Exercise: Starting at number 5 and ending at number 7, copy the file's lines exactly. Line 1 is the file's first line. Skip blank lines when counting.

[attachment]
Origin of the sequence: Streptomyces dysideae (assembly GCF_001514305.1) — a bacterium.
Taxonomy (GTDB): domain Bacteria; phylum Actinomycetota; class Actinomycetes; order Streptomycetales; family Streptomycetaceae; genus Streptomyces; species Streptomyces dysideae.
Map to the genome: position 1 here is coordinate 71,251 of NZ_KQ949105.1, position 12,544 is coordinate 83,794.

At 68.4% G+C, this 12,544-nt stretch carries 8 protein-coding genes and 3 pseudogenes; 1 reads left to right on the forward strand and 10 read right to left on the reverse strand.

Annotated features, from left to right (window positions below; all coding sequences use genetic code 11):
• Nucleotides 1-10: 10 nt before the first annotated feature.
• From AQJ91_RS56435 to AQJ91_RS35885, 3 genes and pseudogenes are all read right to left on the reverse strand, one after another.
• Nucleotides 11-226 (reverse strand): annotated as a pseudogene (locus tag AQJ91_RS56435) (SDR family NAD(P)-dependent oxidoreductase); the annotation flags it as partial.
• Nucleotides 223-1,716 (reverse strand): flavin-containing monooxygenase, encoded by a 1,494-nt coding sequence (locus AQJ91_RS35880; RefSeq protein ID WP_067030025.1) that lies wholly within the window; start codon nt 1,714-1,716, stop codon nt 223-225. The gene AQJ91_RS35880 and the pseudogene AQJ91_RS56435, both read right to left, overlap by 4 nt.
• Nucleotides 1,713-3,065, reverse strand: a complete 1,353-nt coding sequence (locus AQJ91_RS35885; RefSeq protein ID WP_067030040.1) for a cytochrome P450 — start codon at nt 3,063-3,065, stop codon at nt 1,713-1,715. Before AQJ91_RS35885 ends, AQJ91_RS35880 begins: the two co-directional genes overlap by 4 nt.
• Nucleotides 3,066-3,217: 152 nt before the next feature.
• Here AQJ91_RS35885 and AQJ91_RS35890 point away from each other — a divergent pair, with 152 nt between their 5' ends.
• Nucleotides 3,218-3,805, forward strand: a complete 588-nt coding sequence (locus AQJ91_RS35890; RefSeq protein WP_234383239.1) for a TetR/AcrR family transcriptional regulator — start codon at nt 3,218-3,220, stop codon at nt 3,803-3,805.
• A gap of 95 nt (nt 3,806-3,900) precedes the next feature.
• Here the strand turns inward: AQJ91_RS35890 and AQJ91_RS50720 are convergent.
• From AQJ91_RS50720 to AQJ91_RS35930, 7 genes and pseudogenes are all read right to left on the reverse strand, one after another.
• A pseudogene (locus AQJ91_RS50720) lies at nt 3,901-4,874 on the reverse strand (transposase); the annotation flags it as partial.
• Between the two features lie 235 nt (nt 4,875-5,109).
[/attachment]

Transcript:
Annotated features, from left to right (window positions below; all coding sequences use genetic code 11):
• Nucleotides 1-10: 10 nt before the first annotated feature.
• From AQJ91_RS56435 to AQJ91_RS35885, 3 genes and pseudogenes are all read right to left on the reverse strand, one after another.